Next we toured a narrow slice of land along the river where people kept boats in various states of disrepair. They ran the gamut from floating fixer-upper for sale all the way down to rusty parts lying in the grass. Across the water, we could see a ship that was decorated to look like an enormous Chinese dragon. It had been a restaurant until the owner fled the country for tax reasons. Now it was also abandoned.
We had lunch at a Chinese restaurant (I’m pretty sure I ate more Asian food than Swedish food in Sweden) and set out again as the weather cleared up. We walked further along the river and, tired, returned home.
Katya and I went out again to have dinner at a swanky restaurant near the top of some tall building. I didn’t realize it would be so fancy—I didn’t know anything about it, in fact, and we were probably the least casually dressed people there. It was a good thing I had some cash because they made me check my jacket for about a dollar.
But I was there and I was hungry, so I ate. Considering my previous meal choices, I ordered Swedish meatballs, which were about as good as any I’ve had anywhere. From the window we could see Liseberg, one of the most popular amusement parks in Sweden.
The next day was a travel day. After saying goodbye to our host, we made it out to the observation deck of an office building (I’m noticing a theme here) before we had to take a bus to the airport. I had only been in Europe for a few days, and now it was time to jump from one end to the other.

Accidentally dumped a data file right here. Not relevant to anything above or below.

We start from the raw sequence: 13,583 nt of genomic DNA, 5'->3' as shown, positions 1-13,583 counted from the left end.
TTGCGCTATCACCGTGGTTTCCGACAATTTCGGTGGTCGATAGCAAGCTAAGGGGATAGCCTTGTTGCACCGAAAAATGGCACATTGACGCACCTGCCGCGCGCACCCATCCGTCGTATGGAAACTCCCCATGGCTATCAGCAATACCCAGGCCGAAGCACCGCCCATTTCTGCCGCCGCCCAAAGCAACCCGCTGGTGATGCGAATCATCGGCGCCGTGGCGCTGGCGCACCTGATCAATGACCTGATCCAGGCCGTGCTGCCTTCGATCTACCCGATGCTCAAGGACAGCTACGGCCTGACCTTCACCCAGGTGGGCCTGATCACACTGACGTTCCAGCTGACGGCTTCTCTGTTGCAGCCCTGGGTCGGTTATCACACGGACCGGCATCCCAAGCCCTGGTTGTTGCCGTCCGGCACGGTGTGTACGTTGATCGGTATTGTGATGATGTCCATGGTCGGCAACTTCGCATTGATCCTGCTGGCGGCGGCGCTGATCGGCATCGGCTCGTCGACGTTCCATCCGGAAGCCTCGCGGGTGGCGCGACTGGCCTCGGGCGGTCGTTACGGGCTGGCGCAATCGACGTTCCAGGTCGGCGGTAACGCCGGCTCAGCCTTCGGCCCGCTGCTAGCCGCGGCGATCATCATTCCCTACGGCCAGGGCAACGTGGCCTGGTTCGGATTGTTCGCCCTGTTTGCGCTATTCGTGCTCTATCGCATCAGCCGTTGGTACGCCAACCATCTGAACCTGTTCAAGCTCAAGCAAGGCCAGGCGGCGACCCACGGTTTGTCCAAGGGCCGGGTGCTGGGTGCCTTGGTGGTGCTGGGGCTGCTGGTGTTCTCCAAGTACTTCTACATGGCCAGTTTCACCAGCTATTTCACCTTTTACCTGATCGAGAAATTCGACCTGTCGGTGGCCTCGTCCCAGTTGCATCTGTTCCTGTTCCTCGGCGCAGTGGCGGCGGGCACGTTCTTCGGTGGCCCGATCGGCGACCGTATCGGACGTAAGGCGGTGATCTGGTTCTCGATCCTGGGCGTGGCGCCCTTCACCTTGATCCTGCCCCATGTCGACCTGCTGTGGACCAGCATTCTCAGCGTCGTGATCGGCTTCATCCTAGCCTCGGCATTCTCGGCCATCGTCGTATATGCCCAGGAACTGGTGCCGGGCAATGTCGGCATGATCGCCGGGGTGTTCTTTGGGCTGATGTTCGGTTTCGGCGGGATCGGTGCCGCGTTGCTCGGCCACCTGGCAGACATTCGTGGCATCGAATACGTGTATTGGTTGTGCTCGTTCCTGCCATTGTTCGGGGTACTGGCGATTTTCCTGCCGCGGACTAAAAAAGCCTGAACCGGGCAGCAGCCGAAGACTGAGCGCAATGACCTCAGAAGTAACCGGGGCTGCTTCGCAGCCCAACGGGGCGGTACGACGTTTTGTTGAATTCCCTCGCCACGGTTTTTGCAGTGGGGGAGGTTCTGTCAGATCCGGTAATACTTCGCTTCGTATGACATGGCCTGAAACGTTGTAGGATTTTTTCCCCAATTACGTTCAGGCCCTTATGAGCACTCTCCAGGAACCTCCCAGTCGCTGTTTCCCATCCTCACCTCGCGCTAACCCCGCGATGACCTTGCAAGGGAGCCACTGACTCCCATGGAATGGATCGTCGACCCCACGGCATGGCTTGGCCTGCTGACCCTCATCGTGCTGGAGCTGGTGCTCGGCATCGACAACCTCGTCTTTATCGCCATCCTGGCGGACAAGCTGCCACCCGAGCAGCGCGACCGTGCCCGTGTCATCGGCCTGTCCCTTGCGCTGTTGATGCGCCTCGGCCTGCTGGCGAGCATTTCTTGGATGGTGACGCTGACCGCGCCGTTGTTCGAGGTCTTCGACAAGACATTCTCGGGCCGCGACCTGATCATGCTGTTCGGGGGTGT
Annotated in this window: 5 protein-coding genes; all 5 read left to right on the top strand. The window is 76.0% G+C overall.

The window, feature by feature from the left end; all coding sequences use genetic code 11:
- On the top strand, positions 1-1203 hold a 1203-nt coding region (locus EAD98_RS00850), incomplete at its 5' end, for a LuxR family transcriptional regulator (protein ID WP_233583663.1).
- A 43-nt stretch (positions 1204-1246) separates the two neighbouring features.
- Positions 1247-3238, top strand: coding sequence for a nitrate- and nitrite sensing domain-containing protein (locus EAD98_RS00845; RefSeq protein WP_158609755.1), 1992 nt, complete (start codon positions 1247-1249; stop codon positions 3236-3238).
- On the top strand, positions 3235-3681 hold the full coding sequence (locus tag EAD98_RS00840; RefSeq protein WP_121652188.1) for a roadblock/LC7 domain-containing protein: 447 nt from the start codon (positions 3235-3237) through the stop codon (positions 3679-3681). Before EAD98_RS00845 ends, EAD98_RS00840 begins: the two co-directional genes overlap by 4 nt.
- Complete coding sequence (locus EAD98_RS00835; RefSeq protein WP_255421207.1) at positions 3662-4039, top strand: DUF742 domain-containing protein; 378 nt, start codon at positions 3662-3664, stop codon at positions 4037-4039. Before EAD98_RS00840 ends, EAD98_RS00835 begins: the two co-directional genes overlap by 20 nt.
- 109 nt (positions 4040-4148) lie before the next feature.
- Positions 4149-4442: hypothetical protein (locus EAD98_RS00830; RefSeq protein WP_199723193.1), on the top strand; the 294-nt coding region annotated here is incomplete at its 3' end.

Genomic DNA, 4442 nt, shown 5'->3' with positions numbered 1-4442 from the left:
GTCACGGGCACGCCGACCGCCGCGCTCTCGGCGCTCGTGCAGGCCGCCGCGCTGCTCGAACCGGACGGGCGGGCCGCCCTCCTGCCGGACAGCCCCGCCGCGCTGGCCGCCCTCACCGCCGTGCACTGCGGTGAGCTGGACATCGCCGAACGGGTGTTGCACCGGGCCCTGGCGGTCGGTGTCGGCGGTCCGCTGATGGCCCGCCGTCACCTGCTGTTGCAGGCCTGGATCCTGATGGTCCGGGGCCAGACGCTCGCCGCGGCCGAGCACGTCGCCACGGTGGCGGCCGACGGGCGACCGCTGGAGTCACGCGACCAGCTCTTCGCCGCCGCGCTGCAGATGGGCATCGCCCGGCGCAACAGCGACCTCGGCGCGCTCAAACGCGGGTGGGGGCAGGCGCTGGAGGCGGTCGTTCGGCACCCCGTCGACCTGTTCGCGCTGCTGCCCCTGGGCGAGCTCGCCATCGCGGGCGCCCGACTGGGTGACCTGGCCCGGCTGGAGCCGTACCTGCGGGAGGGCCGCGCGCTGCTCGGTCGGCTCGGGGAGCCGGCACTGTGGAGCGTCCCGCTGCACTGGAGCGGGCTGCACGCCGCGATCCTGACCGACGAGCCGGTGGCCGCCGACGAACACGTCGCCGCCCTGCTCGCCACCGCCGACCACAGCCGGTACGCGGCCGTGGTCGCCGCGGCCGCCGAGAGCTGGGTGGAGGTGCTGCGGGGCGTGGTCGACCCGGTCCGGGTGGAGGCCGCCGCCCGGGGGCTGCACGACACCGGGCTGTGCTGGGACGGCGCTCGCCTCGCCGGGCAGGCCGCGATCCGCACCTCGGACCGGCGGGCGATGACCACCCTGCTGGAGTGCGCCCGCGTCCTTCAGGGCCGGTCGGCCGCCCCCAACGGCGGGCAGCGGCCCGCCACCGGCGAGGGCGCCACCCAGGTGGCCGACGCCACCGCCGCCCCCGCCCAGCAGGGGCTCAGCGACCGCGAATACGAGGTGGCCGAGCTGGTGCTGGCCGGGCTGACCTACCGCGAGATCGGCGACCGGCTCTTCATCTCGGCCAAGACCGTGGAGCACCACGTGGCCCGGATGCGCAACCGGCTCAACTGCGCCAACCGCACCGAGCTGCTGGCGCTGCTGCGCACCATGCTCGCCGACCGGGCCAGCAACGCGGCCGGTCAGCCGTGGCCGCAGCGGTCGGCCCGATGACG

Speaking of travel, have you ever wondered about this? Welcome to America, Please Be On Time: What Guide Books Tell Foreign Visitors to the U.S. It’s interesting to see social customs that I’ve never thought of as social customs being described in detail. (Via Kottke)
2012: The Year in Review
Mon Dec 31, 2012 12:54 (UTC -8)
I wasn’t going to do this, since I’ve hardly blogged at all this year, but I might as well since I have a little time. I’ll forego the traditional bullet format with links and just go through the year by memory since I haven’t necessarily written about all of this anyway.
I started 2012 on my balcony in Seattle with a couple of friends; Katya was there too, but she was getting some much-needed sleep. She would soon go back to Russia for a few weeks, only to return to Seattle to stay with me for almost three months. We mostly stayed at home, but we did manage to visit my friend Luke and his girlfriend Carmela in Oregon before they moved to Tennessee.